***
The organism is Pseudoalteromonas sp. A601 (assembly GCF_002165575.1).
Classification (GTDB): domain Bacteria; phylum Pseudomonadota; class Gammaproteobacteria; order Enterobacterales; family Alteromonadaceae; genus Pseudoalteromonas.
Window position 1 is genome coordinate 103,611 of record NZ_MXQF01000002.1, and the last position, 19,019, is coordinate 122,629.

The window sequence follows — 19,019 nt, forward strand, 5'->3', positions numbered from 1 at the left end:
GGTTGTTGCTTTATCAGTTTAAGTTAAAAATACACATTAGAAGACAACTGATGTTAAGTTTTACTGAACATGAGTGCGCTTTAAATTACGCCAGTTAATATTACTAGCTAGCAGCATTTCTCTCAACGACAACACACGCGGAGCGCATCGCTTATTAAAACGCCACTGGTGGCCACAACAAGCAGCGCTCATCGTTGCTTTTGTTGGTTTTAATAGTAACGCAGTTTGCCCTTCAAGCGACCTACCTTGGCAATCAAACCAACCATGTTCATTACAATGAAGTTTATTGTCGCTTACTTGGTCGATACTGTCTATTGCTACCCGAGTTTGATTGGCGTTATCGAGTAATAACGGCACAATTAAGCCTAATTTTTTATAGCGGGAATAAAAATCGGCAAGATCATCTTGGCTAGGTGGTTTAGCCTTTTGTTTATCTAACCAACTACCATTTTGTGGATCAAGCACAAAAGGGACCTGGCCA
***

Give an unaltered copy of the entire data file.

The organism is Pseudoalteromonas sp. A601 (assembly GCF_002165575.1).
Classification (GTDB): domain Bacteria; phylum Pseudomonadota; class Gammaproteobacteria; order Enterobacterales; family Alteromonadaceae; genus Pseudoalteromonas.
Window position 1 is genome coordinate 103,611 of record NZ_MXQF01000002.1, and the last position, 19,019, is coordinate 122,629.

The window sequence follows — 19,019 nt, forward strand, 5'->3', positions numbered from 1 at the left end:
GGTTGTTGCTTTATCAGTTTAAGTTAAAAATACACATTAGAAGACAACTGATGTTAAGTTTTACTGAACATGAGTGCGCTTTAAATTACGCCAGTTAATATTACTAGCTAGCAGCATTTCTCTCAACGACAACACACGCGGAGCGCATCGCTTATTAAAACGCCACTGGTGGCCACAACAAGCAGCGCTCATCGTTGCTTTTGTTGGTTTTAATAGTAACGCAGTTTGCCCTTCAAGCGACCTACCTTGGCAATCAAACCAACCATGTTCATTACAATGAAGTTTATTGTCGCTTACTTGGTCGATACTGTCTATTGCTACCCGAGTTTGATTGGCGTTATCGAGTAATAACGGCACAATTAAGCCTAATTTTTTATAGCGGGAATAAAAATCGGCAAGATCATCTTGGCTAGGTGGTTTAGCCTTTTGTTTATCTAACCAACTACCATTTTGTGGATCAAGCACAAAAGGGACCTGGCCA